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Towards Robust Visual Question Answering: Making the Most of Biased Samples via Contrastive Learning
Qingyi Si | Yuanxin Liu | Fandong Meng | Zheng Lin | Peng Fu | Yanan Cao | Weiping Wang | Jie Zhou
Findings of the Association for Computational Linguistics: EMNLP 2022

Models for Visual Question Answering (VQA) often rely on the spurious correlations, i.e., the language priors, that appear in the biased samples of training set, which make them brittle against the out-of-distribution (OOD) test data. Recent methods have achieved promising progress in overcoming this problem by reducing the impact of biased samples on model training. However, these models reveal a trade-off that the improvements on OOD data severely sacrifice the performance on the in-distribution (ID) data (which is dominated by the biased samples). Therefore, we propose a novel contrastive learning approach, MMBS, for building robust VQA models by Making the Most of Biased Samples. Specifically, we construct positive samples for contrastive learning by eliminating the information related to spurious correlation from the original training samples and explore several strategies to use the constructed positive samples for training. Instead of undermining the importance of biased samples in model training, our approach precisely exploits the biased samples for unbiased information that contributes to reasoning. The proposed method is compatible with various VQA backbones. We validate our contributions by achieving competitive performance on the OOD dataset VQA-CP v2 while preserving robust performance on the ID dataset VQA v2.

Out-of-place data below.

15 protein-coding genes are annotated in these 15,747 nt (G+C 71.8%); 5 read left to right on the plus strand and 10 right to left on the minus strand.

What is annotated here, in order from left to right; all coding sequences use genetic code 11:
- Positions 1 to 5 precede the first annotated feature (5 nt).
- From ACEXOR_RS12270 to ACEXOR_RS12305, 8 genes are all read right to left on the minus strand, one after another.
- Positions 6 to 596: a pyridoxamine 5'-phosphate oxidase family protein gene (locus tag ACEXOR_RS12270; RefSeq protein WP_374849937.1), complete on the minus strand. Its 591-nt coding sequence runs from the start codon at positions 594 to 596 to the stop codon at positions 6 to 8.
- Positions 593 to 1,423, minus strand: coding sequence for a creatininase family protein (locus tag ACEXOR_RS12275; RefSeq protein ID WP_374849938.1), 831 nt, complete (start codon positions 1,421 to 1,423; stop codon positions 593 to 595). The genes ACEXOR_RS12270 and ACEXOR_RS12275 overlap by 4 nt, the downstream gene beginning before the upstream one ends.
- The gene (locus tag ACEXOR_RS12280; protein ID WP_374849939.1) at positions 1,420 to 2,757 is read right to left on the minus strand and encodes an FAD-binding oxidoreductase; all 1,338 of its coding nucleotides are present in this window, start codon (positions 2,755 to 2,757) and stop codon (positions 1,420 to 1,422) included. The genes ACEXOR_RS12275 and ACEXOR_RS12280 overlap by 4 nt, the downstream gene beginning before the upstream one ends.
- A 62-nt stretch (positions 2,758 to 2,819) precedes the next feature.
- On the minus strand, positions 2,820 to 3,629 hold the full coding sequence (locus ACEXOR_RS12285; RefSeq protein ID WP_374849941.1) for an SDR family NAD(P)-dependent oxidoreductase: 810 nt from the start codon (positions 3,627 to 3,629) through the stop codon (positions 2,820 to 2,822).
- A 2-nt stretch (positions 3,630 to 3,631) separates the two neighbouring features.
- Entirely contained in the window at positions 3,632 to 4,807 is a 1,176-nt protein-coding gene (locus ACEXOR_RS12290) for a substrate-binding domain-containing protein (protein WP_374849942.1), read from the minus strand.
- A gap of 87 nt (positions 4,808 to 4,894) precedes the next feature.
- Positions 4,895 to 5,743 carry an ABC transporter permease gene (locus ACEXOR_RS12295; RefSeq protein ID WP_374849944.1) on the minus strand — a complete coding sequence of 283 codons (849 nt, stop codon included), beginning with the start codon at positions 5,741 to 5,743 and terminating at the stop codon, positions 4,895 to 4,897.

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Learning to Win Lottery Tickets in BERT Transfer via Task-agnostic Mask Training
Yuanxin Liu | Fandong Meng | Zheng Lin | Peng Fu | Yanan Cao | Weiping Wang | Jie Zhou
Proceedings of the 2022 Conference of the North American Chapter of the Association for Computational Linguistics: Human Language Technologies

Recent studies on the lottery ticket hypothesis (LTH) show that pre-trained language models (PLMs) like BERT contain matching subnetworks that have similar transfer learning performance as the original PLM. These subnetworks are found using magnitude-based pruning. In this paper, we find that the BERT subnetworks have even more potential than these studies have shown. Firstly, we discover that the success of magnitude pruning can be attributed to the preserved pre-training performance, which correlates with the downstream transferability. Inspired by this, we propose to directly optimize the subnetwork structure towards the pre-training objectives, which can better preserve the pre-training performance. Specifically, we train binary masks over model weights on the pre-training tasks, with the aim of preserving the universal transferability of the subnetwork, which is agnostic to any specific downstream tasks. We then fine-tune the subnetworks on the GLUE benchmark and the SQuAD dataset. The results show that, compared with magnitude pruning, mask training can effectively find BERT subnetworks with improved overall performance on downstream tasks. Moreover, our method is also more efficient in searching subnetworks and more advantageous when fine-tuning within a certain range of data scarcity. Our code is available at https://github.com/llyx97/TAMT.